Cockpit progress update

Cockpit progress update

The team has worked tirelessly over the last few years to rebuild both of ZA326’s cockpits. When we took delivery of the aircraft they had been extensively stripped, particularly the front cockpit which was entirely bare. The photo below gives an idea of what we were faced with, and the massive task ahead:

 

After muddling through with some Tornado F3 main flying panels, we (finally!) found a pair of original GR1 spec, which have allowed us to install all of the instruments including the Terrain Following Radar e-scope. As you can see from the photo below the cockpit is almost unrecognisable from how it arrived, and looks much more like a Tornado!

(yes, it really is the same cockpit!  Check out the yellow/black striped rectangle on the far left, and the green lamp surrounded by a yellow/black border on the far right to get your bearings between the two photos)

Auxiliary Power Unit

Auxiliary Power Unit

We’ve had a few “big ticket” items which we’ve been hunting down for a while. One of those has been the Auxiliary Power Unit, or APU.

The Tornado APU was built by KHD (Klöckner-Humboldt-Deutz AG, lately Rolls-Royce/BMW) and provides about 105kW (139hp) of power. It’s essentially a small (40kg ish!) jet turbine engine which lives on the right-hand side of the Tornado fuselage, to the rear of the main undercarriage bay, with its exhaust just ahead of the taileron. When running it drives the left and right hand gearboxes, which in turn have electrical generators and hydraulic pumps attached to them, allowing a Tornado to be self-sufficient when away from its Main Operating Base. Each of the gearboxes also has a PTO shaft that is used to start the engines, once the engines are up to self-sustaining speed, the APU shuts down and the engines then drive their gearboxes via the PTO shafts.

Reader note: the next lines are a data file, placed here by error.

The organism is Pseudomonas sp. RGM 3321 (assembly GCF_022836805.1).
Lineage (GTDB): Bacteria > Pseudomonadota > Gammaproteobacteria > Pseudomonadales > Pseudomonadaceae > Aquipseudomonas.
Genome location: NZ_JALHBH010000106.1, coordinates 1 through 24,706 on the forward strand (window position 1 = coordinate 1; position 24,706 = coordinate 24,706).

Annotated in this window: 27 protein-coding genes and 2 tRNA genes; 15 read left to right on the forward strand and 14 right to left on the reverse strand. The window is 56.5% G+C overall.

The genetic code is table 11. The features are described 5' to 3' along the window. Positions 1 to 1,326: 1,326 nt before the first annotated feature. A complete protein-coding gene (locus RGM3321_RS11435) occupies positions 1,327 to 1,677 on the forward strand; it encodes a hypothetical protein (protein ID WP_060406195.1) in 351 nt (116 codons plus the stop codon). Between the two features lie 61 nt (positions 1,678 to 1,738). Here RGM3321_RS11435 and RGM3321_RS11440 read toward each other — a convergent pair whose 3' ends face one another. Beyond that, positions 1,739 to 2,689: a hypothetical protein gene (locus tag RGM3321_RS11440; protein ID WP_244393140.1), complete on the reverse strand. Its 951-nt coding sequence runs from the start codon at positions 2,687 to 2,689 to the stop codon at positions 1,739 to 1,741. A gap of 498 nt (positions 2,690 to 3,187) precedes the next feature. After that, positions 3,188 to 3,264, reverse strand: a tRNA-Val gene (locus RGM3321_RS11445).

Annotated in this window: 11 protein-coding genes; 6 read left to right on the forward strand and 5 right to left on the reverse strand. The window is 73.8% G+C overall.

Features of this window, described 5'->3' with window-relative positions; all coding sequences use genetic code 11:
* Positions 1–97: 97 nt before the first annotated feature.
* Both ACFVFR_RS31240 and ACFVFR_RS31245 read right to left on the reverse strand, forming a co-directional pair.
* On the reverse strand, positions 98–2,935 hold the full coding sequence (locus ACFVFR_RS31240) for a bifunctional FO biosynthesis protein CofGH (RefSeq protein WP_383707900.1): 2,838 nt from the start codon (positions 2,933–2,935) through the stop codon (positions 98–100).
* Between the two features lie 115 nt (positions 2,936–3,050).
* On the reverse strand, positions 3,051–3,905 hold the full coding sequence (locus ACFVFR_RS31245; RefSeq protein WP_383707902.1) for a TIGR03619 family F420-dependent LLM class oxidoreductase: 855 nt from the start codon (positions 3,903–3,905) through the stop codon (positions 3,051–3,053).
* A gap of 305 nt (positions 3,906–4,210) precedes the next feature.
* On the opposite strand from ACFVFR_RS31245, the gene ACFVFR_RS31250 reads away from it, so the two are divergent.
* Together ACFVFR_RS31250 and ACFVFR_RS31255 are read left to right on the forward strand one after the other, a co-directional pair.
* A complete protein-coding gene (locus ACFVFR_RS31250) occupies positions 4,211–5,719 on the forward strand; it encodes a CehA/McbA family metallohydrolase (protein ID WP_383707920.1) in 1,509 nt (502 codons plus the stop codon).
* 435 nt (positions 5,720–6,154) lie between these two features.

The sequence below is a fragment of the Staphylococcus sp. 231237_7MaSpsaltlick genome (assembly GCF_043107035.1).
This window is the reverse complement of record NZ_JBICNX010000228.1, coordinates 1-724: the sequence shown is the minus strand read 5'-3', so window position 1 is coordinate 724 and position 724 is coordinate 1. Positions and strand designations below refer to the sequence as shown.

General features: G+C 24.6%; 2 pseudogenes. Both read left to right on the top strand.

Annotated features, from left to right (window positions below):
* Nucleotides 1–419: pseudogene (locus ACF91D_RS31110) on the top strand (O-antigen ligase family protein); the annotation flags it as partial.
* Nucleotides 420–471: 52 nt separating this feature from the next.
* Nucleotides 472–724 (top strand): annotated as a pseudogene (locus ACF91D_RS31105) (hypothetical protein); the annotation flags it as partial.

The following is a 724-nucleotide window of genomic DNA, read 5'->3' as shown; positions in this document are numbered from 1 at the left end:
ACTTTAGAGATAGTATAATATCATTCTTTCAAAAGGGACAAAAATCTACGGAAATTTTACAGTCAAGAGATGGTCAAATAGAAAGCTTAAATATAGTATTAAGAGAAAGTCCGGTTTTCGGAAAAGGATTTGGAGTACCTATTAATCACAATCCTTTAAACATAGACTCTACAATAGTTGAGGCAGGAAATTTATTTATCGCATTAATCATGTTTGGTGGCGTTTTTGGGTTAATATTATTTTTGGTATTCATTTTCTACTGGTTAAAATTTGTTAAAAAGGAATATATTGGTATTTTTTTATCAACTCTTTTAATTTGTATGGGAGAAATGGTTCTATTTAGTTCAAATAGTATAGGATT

We’re very pleased to say that we have managed to acquire an early KHD T312 Tornado APU, thanks to the generosity of our supporters and the donations you’ve made online and at our open days. It’s safely tucked up in our stores waiting to be cleaned and readied for installation into ZA326.

As the APU is fed from the aircrafts fuel supply we still got a bit of rebuilding work to do before we can fire it up, but this is definitely a big step in the right direction. Thanks again for all your support – we will keep you all up to date with our progress as we bring ZA326 back to life.